Targeting the Brain: Neuroprotection and Neurorestoration in Ischemic Stroke

Jeffrey L. Saver, M.D., FAHA, FAAN

Disclosures

Pharmacotherapy. 2010;30(7):62S-69S. 

In This Article

Conclusion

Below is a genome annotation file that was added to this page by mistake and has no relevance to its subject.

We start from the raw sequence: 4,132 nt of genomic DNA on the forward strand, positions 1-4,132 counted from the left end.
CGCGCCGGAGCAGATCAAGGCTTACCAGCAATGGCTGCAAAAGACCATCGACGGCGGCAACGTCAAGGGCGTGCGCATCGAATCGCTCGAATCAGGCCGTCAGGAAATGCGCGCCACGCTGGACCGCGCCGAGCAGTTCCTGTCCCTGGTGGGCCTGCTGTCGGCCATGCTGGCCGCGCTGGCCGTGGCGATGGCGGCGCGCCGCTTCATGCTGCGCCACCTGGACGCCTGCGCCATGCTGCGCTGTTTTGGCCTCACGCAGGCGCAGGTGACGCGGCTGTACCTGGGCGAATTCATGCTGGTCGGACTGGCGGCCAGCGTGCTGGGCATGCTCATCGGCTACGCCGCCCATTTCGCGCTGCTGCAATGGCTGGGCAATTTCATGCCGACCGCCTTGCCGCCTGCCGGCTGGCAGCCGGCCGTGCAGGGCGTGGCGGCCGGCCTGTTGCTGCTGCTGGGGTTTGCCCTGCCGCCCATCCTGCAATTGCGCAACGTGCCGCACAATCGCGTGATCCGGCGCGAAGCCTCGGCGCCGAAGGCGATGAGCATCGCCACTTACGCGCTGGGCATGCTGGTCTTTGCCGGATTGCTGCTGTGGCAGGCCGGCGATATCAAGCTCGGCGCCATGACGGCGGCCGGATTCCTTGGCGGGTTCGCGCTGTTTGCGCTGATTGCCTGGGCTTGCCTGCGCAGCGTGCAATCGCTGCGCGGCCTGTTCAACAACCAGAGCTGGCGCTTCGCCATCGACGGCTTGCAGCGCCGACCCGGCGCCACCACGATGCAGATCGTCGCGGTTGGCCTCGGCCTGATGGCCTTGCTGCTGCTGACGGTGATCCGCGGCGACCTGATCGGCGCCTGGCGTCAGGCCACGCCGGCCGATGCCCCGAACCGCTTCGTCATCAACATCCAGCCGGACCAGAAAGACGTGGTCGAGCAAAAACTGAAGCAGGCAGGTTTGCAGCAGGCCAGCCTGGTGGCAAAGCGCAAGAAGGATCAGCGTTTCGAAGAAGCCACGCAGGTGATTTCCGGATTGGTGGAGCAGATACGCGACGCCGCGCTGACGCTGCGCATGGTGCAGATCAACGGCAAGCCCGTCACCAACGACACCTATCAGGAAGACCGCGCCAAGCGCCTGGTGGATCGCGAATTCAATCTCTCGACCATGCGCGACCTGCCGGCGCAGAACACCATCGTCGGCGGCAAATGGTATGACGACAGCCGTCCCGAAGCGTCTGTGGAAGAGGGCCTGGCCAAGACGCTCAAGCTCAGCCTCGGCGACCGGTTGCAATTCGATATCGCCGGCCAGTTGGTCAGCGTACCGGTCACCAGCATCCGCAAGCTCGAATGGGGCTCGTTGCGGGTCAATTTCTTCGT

Therapies targeting the neural parenchyma show great promise as synergistic complements to reperfusion therapies for acute ischemic stroke. As demonstrated with magnesium sulfate, neuroprotective agents can be started in the field hyperacutely, before hospital arrival, brain imaging, and reperfusion therapy, potentially freezing the ischemic penumbra and delivering to hospital-based interventionalists greater volumes of salvageable brain to save. In patients for whom acute brain resuscitation strategies provide insufficient relief, subacute neuroplasticity-enhancing therapies will soon (or perhaps with citicoline already do) facilitate brain repair and improved functional outcomes. With these approaches, it may be foreseen that physicians treating stroke in the future will plumb the depths of the mind literally and metaphorically, preserving threatened parenchyma with neuroprotective agents, reopening "blocked pipes" with lytics and mechanical devices, and stimulating brain plasticity and recovery with neuroreparative agents.

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